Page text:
Lyons says that researchers are looking at the mechanisms that enable certain cultivars of turfgrass to perform well in spite of stressors, such as drought. “Turf breeders around the world want to know why they are performing well,” he says. The answers, so far, point to deeper roots that can reach lower to access water and the ability of some grasses to alter the structures of their stomates to conserve what water they have.

Education comes next

But when it comes to maintaining green, healthy turfgrass with less water, plant genetics are just part of the equation, says Hignight. Management practices must improve, as well. These include soil factors such as soil preparation, being better able to measure and respond to evapotranspiration and advances in irrigation technology, itself.

“Genetics are foundational, but management technologies are key,” he says. Ultimately, once the industry gets past evaluation, it comes down to communication on a large scale, says Hignight.

Lyons notes that much of the TWCA focus is aimed at homeowners that are concerned about the greenness of their lawns, with the message that they won’t have to water as often.

“Water conservation is a big deal. We have urban water districts. High water use will deplete the cities. We can’t keep using more water than is being re-supplied,” says Lyons.

Adds Fricker, “We are setting up to get better, to get a certified-quality product. I like that the idea of raising the bar and bringing meaning to what the turfgrass industry does. We want to have a quality level the consumers and landscape pros can trust.”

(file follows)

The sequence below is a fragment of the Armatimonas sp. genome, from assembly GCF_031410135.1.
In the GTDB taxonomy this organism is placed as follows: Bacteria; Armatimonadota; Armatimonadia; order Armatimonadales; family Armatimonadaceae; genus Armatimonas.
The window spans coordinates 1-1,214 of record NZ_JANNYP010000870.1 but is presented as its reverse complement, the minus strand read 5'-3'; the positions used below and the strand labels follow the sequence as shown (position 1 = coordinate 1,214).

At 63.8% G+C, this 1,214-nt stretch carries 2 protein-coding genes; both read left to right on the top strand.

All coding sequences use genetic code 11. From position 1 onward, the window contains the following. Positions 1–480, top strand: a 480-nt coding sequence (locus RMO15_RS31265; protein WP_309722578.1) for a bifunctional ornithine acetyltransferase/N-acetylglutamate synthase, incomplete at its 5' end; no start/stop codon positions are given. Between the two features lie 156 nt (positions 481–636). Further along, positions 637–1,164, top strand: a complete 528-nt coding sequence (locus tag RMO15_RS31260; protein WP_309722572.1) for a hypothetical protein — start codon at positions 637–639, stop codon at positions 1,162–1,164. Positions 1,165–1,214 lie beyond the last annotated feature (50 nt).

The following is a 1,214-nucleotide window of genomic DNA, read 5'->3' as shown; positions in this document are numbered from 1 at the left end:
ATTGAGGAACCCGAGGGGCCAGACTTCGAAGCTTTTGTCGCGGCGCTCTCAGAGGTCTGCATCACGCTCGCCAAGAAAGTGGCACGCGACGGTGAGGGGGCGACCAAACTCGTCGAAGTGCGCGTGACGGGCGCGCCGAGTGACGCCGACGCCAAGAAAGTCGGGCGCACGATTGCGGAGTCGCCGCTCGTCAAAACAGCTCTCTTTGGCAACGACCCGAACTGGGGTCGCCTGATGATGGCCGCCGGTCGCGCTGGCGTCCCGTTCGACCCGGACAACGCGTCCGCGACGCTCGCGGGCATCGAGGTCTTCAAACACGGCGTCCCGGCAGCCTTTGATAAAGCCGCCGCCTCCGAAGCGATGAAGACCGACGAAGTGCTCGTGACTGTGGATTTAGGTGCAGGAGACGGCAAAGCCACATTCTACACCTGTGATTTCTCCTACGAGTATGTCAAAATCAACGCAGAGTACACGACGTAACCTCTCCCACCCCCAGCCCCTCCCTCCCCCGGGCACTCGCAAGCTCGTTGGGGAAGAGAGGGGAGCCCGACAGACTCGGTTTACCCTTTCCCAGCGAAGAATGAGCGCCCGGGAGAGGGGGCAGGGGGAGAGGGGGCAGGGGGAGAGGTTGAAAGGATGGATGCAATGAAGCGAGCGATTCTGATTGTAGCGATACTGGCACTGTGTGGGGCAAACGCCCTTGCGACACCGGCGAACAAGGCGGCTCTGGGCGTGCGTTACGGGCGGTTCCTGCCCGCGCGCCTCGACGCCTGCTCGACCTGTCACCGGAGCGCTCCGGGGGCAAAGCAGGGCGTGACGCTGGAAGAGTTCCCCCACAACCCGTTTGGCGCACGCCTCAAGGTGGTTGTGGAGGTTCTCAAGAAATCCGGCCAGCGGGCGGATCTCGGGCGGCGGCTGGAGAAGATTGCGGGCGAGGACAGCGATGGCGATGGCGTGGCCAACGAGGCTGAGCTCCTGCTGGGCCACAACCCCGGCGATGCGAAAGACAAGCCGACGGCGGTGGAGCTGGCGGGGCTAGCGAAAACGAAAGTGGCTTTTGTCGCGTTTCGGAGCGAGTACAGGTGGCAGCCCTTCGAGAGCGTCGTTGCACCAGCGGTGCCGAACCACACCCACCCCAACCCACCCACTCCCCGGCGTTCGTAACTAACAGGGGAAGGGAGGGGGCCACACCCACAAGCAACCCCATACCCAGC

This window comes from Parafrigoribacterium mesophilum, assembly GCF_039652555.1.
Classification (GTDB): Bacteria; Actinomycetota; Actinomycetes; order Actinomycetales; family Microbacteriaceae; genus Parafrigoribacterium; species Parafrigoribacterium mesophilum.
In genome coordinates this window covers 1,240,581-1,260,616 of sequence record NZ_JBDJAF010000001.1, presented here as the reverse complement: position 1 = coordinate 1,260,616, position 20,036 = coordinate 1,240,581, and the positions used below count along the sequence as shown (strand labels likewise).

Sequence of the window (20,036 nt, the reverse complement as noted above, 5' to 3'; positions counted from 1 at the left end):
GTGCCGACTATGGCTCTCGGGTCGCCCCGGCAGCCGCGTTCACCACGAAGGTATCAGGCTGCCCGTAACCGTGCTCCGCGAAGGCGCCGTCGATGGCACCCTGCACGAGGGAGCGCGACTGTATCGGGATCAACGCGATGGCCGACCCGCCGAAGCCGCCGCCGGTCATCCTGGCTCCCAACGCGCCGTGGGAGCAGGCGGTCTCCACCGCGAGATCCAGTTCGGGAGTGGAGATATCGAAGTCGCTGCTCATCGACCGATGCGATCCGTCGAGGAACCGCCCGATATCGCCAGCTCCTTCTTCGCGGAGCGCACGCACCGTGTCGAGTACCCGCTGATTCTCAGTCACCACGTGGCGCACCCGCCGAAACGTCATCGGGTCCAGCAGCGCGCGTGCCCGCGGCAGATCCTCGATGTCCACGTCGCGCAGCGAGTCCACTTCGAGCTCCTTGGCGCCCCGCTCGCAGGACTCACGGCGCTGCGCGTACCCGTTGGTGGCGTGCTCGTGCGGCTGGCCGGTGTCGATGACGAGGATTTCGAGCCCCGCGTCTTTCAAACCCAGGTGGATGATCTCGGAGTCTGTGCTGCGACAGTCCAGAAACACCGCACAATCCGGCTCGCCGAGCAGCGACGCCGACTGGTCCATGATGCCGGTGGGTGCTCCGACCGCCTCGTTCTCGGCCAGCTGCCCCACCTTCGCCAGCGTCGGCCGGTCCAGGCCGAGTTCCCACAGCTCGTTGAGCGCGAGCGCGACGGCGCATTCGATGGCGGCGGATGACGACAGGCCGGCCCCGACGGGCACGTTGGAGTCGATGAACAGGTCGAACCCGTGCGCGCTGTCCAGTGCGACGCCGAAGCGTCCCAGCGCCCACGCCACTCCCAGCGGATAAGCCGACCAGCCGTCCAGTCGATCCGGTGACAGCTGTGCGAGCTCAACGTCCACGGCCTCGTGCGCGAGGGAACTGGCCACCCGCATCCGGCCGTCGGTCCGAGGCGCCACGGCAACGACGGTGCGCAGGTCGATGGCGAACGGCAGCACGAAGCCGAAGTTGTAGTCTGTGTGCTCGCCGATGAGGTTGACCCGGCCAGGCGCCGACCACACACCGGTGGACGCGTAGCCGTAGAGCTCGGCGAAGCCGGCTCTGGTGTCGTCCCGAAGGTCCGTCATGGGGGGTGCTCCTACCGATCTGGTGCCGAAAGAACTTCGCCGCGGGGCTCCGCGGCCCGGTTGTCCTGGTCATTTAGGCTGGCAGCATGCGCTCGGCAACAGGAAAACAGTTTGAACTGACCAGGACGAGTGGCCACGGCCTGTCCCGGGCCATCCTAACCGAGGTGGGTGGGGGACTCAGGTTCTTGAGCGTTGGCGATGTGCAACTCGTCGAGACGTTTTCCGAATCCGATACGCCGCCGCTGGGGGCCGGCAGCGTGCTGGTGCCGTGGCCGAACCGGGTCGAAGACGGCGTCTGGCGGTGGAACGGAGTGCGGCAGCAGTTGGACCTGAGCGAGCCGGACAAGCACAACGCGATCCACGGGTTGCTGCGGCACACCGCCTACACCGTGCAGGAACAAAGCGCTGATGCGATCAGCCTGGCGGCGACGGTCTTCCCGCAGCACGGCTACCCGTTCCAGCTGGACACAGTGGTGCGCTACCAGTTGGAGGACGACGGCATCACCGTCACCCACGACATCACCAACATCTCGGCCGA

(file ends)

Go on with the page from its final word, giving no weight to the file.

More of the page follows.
Initially, there was discussion about establishing a performance standard for turfgrass and calling it WaterStar, analogous to the Energy Star rating system for appliances. Instead, it was decided to use the term more as a brand or descriptor. The TWCA site lists TWCA-qualified cultivars.

“It’s the potential for renovation, to introduce new grasses, while reducing water and power use and other inputs as well,” says Bigelow. “We update our cars and clothes. Why not update our cultivars too for more efficiency?”

This benefits end-users and landscape pros as well as reducing water and other inputs can save time and money on maintenance, he adds.

Cindy Greenwald is a writer and editor that has been covering small business in print publications and online for more than 30 years. She lives and works in Cleveland, Ohio. Contact her at